We also believe that it should be new management sought and placed over this merger and integration. It does not—one aspect of it could be that it would not even have to be at either one of the facilities, but maybe a UAB, and have it administered from there to keep both facilities on an equal status.
    More input should be provided to the stakeholders and the patients and the work force that are involved in it. We should never lose sight of the main objective, and that is to have an efficient health care system for our veterans. We do not need that to be shuffling around between Tuskegee and Montgomery. If they can be treated in one of the facilities let us keep them there and treat them at that facility, not let them get on a bus or a van and take them to the other facility to be treated. Let us do it at the same facility where they are at. They have got enough hardships as it is. Thank you.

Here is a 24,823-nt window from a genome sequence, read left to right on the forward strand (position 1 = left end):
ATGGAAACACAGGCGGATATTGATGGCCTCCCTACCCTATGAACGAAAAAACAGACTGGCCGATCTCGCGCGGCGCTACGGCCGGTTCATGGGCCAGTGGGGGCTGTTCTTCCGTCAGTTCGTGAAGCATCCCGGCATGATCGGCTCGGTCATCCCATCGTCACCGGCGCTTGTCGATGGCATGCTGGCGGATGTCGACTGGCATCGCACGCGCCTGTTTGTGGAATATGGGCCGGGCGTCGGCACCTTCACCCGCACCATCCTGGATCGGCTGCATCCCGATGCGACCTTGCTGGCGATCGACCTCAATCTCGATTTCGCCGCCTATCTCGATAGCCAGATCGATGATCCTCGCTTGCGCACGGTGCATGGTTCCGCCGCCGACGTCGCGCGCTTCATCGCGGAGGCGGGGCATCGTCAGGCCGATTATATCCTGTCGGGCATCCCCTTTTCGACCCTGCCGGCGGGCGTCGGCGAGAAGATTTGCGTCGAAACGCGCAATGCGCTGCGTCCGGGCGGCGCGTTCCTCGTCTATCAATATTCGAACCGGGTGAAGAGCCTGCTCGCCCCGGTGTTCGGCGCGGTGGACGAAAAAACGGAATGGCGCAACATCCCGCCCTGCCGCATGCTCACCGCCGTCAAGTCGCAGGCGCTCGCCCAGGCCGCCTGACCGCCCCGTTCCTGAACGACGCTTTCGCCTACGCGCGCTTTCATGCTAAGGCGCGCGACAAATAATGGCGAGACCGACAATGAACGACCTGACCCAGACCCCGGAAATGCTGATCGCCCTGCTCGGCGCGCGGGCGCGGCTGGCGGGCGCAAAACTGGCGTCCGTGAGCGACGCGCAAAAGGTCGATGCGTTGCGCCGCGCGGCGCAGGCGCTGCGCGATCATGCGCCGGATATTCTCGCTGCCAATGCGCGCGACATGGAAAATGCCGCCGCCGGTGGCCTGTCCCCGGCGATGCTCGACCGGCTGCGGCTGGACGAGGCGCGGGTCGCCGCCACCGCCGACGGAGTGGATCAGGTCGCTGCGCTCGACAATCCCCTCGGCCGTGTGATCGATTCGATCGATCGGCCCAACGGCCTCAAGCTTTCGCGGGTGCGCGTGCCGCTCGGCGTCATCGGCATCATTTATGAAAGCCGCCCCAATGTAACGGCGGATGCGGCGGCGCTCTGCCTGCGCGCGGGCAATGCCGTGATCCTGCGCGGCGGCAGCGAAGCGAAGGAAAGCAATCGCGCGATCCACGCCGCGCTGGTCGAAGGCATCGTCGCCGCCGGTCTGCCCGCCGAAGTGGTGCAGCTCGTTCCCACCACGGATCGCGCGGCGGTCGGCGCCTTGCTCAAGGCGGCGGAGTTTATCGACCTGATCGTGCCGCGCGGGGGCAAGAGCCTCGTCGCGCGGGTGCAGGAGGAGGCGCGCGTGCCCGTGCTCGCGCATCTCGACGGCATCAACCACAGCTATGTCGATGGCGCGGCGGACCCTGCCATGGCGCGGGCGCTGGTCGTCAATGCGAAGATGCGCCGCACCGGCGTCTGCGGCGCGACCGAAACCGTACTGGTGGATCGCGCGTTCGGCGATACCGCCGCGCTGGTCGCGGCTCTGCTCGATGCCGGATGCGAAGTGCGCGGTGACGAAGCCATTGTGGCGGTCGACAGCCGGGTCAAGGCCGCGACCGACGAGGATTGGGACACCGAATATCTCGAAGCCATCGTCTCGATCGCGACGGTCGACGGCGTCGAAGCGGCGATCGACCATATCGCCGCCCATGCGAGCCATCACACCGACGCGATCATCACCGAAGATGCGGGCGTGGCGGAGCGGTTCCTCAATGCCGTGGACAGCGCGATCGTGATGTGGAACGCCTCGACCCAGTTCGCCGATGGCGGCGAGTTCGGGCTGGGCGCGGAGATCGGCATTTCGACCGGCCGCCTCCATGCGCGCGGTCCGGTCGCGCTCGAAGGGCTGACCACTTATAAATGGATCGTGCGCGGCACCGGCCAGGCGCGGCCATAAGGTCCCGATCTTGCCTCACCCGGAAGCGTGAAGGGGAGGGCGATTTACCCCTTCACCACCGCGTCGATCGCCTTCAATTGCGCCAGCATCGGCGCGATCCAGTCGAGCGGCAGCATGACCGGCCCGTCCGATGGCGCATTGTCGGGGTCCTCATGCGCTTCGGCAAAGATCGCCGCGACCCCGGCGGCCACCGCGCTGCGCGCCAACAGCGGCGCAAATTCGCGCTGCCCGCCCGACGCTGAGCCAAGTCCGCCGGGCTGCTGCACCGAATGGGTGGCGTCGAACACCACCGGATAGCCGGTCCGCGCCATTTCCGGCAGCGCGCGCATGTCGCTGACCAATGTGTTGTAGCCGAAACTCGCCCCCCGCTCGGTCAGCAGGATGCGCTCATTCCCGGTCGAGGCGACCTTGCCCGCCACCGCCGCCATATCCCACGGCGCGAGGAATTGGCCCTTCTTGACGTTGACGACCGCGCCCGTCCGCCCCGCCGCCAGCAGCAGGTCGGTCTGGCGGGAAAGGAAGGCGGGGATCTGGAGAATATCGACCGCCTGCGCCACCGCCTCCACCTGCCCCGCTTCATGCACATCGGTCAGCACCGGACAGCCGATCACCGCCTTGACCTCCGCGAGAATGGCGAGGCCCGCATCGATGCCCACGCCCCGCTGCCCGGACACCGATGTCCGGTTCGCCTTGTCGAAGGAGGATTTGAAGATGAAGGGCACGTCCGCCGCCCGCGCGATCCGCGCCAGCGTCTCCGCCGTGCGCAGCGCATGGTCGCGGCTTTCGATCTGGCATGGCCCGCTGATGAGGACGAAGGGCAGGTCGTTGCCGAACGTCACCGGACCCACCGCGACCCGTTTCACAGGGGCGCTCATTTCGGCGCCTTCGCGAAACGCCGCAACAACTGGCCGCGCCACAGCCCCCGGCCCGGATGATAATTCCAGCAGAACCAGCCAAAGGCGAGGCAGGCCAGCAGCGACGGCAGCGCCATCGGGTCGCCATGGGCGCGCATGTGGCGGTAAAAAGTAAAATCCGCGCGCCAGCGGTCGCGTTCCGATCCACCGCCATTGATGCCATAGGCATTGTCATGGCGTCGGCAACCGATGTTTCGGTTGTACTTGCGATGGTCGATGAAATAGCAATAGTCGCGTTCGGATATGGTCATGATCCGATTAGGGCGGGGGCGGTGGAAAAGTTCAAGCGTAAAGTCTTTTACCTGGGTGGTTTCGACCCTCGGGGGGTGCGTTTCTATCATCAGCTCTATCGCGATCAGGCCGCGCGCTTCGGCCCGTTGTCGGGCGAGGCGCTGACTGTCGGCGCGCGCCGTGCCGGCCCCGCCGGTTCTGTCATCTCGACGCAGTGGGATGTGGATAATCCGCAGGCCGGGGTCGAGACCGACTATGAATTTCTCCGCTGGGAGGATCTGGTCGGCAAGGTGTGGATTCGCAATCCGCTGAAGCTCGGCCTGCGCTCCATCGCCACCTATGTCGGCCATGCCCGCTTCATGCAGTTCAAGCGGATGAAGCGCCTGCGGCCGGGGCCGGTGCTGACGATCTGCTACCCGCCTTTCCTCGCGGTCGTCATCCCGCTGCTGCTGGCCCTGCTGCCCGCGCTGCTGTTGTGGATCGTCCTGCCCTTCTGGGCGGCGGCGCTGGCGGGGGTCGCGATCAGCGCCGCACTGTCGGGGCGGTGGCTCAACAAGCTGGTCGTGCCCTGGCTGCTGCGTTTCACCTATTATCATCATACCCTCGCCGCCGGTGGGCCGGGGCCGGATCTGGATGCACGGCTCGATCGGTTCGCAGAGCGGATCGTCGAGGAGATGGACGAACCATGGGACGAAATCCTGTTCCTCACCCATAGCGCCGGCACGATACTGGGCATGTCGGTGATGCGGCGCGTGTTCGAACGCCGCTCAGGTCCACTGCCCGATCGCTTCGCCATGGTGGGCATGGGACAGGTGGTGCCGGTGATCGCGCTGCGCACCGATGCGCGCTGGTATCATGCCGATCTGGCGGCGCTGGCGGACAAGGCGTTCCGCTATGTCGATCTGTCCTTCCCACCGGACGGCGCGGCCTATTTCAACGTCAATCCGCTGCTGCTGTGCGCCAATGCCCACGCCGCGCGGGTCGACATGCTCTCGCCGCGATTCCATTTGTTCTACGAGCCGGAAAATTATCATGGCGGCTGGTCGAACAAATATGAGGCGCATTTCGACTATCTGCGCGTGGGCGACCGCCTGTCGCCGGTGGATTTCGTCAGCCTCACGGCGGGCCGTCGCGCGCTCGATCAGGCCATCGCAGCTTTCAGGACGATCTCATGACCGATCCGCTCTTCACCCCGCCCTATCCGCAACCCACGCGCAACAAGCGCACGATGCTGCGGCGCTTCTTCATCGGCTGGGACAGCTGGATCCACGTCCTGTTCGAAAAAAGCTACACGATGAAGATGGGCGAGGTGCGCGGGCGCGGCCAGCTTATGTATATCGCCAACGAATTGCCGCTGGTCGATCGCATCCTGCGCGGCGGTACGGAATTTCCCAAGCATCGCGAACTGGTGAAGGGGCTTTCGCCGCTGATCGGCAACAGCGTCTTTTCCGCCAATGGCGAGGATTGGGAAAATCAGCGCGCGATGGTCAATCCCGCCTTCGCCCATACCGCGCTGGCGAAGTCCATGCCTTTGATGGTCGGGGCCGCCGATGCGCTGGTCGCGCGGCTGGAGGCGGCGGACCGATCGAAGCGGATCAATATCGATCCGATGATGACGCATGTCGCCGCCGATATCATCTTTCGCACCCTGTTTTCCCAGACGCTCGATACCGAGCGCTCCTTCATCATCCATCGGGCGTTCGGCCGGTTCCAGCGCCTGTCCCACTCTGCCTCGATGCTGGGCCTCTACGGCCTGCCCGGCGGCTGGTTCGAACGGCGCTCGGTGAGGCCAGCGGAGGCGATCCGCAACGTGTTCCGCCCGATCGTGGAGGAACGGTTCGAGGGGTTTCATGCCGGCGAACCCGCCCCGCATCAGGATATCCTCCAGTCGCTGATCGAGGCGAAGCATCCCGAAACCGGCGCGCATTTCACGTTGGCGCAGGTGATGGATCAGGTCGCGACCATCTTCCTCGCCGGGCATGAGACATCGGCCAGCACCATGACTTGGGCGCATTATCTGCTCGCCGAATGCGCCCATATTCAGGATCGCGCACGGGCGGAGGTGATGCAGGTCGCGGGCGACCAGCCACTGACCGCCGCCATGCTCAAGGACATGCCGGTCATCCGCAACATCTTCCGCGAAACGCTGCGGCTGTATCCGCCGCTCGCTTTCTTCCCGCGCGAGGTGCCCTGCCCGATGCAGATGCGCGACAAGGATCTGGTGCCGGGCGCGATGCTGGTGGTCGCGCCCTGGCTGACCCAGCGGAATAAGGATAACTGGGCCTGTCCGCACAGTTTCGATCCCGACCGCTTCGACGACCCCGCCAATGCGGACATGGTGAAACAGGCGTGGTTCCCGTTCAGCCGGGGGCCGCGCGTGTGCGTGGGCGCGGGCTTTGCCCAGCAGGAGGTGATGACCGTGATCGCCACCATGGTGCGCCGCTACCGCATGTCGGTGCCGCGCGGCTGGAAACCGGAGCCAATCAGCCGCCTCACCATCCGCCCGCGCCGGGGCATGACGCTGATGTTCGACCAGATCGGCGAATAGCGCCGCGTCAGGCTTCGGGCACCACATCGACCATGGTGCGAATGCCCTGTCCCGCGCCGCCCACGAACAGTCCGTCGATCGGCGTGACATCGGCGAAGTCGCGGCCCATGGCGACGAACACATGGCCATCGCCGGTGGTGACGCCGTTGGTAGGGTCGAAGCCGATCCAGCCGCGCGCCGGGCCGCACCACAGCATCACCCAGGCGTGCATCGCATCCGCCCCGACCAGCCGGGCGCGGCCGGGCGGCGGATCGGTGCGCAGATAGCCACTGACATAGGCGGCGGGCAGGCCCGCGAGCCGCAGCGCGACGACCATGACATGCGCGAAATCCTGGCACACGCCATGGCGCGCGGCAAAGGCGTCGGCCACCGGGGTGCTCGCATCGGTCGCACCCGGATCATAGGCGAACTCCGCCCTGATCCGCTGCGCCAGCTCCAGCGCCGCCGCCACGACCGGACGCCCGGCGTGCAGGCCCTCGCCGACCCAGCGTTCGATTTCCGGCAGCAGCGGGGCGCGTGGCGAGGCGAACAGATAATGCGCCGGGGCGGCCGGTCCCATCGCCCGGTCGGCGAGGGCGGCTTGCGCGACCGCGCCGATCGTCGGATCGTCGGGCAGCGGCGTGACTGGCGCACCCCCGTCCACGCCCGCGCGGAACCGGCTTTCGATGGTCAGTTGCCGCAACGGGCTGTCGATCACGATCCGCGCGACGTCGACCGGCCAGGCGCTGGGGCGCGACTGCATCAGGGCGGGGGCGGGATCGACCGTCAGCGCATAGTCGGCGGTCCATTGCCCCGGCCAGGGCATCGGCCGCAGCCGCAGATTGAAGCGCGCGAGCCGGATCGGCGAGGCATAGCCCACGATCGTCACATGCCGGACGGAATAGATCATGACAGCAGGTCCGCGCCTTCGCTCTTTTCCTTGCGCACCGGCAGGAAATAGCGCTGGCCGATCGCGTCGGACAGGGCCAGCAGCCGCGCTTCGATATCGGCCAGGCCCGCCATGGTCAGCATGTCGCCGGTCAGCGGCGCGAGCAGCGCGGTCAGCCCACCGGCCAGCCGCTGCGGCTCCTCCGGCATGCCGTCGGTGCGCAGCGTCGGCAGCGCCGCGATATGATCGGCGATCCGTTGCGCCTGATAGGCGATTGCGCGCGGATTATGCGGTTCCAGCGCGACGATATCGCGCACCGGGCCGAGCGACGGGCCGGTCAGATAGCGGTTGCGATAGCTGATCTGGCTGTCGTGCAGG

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    Mr. EVERETT. Thank you very much. Mr. Mosley.
    Mr. MOSLEY. Mr. Chairman, you know the VA is a very large organization. I do not think I have ever been but in one larger one and that was when I was in the United States Army. In any large organization you—we are going to have ups and downs. But it appears to me that we are looking at the cost-wise, at the higher echelon, and not considered that little veteran down there that really needs the care.
    Now, we say that we are going to cut out doctors and nurses and save money. For example, let us not knock out the care, let us knock out the administrative part. One person—and I have made the statement to Senator Shelby in Washington, that if the government would give me one million dollars and give me the authority to fire anybody I wanted to and let me go around the Federal Government I could balance the budget in 2 years. I honestly believe that.
    Mr. EVERETT. You may be right.
    Mr. MOSLEY. But we are still putting the burden, we are causing these veterans to travel at a further distance. And it is not just a burden of being tired. You know, 4 hours on the road, and as we get older I have noticed myself the miles were getting longer. I do not know how that works, but the miles get longer.